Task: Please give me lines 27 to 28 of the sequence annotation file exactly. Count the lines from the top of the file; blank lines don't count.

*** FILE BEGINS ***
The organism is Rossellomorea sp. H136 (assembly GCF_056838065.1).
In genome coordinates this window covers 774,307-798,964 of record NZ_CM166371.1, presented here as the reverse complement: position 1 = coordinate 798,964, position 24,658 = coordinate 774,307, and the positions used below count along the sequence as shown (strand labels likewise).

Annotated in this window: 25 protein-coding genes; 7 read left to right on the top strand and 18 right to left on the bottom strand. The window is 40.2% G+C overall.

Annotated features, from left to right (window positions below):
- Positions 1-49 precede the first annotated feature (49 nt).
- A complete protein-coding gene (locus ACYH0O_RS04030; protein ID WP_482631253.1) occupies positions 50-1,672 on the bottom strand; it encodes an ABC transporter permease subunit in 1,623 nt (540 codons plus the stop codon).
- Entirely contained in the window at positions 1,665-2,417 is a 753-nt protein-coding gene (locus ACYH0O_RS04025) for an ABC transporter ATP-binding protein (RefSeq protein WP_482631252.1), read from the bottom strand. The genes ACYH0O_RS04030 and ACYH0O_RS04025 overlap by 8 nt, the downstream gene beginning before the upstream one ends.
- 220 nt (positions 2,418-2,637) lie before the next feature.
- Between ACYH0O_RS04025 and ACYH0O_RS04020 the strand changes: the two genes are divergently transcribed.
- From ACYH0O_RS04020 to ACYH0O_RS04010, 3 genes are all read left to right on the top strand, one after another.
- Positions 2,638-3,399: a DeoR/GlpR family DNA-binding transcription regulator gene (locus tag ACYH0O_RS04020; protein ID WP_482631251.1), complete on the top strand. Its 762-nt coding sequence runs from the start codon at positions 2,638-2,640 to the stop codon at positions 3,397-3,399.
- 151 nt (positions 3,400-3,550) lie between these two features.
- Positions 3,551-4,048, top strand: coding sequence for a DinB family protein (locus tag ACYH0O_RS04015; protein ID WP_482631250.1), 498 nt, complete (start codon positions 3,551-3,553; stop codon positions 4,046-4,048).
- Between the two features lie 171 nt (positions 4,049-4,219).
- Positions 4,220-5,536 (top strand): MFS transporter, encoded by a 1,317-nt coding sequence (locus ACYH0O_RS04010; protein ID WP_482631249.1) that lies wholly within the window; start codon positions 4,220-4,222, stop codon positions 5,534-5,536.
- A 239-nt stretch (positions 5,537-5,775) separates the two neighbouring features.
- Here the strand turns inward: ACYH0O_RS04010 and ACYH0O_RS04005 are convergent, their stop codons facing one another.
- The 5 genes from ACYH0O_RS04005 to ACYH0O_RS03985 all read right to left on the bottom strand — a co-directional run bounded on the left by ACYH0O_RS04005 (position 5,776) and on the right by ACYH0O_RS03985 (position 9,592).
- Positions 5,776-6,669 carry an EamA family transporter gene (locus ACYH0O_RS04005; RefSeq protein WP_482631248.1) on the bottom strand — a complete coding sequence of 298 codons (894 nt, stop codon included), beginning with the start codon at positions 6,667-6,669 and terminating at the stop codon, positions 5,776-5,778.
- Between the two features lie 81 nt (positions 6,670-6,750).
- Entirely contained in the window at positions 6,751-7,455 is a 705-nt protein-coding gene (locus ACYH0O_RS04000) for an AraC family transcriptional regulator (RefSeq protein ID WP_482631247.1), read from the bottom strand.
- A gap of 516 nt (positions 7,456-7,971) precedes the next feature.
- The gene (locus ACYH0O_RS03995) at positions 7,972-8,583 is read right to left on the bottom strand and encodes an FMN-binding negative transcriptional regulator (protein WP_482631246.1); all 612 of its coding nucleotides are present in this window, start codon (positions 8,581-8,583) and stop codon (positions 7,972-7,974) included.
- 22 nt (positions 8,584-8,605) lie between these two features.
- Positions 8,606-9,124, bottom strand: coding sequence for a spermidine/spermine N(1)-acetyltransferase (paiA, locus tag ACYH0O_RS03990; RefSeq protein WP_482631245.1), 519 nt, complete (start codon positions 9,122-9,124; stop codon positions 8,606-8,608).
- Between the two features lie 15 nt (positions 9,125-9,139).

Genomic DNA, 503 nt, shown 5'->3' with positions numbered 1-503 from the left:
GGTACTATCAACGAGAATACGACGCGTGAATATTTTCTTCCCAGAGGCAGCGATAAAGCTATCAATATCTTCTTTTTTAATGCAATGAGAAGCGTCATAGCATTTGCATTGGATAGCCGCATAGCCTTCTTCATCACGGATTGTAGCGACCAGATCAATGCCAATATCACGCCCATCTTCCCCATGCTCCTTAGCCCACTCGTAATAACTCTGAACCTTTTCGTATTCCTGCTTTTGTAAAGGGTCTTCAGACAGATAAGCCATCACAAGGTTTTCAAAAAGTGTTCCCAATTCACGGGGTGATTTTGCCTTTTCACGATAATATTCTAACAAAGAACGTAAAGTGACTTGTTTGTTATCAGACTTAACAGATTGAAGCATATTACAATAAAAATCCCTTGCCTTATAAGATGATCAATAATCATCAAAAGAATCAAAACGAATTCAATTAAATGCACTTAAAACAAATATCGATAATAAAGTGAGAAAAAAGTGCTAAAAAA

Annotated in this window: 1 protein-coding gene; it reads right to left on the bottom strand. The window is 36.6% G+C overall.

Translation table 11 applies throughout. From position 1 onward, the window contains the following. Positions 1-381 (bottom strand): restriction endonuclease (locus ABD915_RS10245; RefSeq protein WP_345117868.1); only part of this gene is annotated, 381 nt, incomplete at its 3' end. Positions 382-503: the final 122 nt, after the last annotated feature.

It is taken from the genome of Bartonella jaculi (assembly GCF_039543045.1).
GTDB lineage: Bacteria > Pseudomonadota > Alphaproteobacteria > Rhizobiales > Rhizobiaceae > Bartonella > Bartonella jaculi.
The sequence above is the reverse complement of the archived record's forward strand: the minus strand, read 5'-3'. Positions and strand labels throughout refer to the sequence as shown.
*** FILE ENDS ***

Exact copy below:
Genomic DNA, 503 nt, shown 5'->3' with positions numbered 1-503 from the left:
GGTACTATCAACGAGAATACGACGCGTGAATATTTTCTTCCCAGAGGCAGCGATAAAGCTATCAATATCTTCTTTTTTAATGCAATGAGAAGCGTCATAGCATTTGCATTGGATAGCCGCATAGCCTTCTTCATCACGGATTGTAGCGACCAGATCAATGCCAATATCACGCCCATCTTCCCCATGCTCCTTAGCCCACTCGTAATAACTCTGAACCTTTTCGTATTCCTGCTTTTGTAAAGGGTCTTCAGACAGATAAGCCATCACAAGGTTTTCAAAAAGTGTTCCCAATTCACGGGGTGATTTTGCCTTTTCACGATAATATTCTAACAAAGAACGTAAAGTGACTTGTTTGTTATCAGACTTAACAGATTGAAGCATATTACAATAAAAATCCCTTGCCTTATAAGATGATCAATAATCATCAAAAGAATCAAAACGAATTCAATTAAATGCACTTAAAACAAATATCGATAATAAAGTGAGAAAAAAGTGCTAAAAAA